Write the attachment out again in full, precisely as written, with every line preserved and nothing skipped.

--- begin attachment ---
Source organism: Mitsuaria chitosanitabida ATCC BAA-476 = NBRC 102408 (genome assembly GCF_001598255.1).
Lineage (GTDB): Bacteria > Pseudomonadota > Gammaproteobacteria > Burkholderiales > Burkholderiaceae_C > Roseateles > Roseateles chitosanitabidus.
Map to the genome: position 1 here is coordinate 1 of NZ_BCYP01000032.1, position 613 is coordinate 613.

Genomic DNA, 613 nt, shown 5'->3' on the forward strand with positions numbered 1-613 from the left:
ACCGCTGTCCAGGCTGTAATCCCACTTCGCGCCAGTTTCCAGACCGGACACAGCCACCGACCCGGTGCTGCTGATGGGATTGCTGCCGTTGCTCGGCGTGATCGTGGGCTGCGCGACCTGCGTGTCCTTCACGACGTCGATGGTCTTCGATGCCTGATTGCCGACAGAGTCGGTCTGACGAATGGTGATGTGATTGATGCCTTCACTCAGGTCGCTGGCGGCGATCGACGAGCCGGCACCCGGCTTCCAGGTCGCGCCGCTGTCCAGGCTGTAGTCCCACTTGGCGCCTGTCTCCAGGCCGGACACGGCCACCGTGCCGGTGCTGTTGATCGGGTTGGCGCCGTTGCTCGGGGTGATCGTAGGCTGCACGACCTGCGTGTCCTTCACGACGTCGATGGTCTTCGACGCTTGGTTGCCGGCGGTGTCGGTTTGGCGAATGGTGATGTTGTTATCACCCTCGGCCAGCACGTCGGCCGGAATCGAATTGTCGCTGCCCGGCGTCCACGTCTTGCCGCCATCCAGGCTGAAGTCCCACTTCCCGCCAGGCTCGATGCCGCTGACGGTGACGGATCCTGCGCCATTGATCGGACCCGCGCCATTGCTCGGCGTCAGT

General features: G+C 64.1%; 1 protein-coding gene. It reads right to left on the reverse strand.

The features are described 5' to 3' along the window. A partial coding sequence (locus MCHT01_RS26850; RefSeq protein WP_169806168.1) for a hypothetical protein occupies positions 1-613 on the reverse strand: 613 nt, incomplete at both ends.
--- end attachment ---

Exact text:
Source organism: Mitsuaria chitosanitabida ATCC BAA-476 = NBRC 102408 (genome assembly GCF_001598255.1).
Lineage (GTDB): Bacteria > Pseudomonadota > Gammaproteobacteria > Burkholderiales > Burkholderiaceae_C > Roseateles > Roseateles chitosanitabidus.
Map to the genome: position 1 here is coordinate 1 of NZ_BCYP01000032.1, position 613 is coordinate 613.

Genomic DNA, 613 nt, shown 5'->3' on the forward strand with positions numbered 1-613 from the left:
ACCGCTGTCCAGGCTGTAATCCCACTTCGCGCCAGTTTCCAGACCGGACACAGCCACCGACCCGGTGCTGCTGATGGGATTGCTGCCGTTGCTCGGCGTGATCGTGGGCTGCGCGACCTGCGTGTCCTTCACGACGTCGATGGTCTTCGATGCCTGATTGCCGACAGAGTCGGTCTGACGAATGGTGATGTGATTGATGCCTTCACTCAGGTCGCTGGCGGCGATCGACGAGCCGGCACCCGGCTTCCAGGTCGCGCCGCTGTCCAGGCTGTAGTCCCACTTGGCGCCTGTCTCCAGGCCGGACACGGCCACCGTGCCGGTGCTGTTGATCGGGTTGGCGCCGTTGCTCGGGGTGATCGTAGGCTGCACGACCTGCGTGTCCTTCACGACGTCGATGGTCTTCGACGCTTGGTTGCCGGCGGTGTCGGTTTGGCGAATGGTGATGTTGTTATCACCCTCGGCCAGCACGTCGGCCGGAATCGAATTGTCGCTGCCCGGCGTCCACGTCTTGCCGCCATCCAGGCTGAAGTCCCACTTCCCGCCAGGCTCGATGCCGCTGACGGTGACGGATCCTGCGCCATTGATCGGACCCGCGCCATTGCTCGGCGTCAGT

General features: G+C 64.1%; 1 protein-coding gene. It reads right to left on the reverse strand.

The features are described 5' to 3' along the window. A partial coding sequence (locus MCHT01_RS26850; RefSeq protein WP_169806168.1) for a hypothetical protein occupies positions 1-613 on the reverse strand: 613 nt, incomplete at both ends.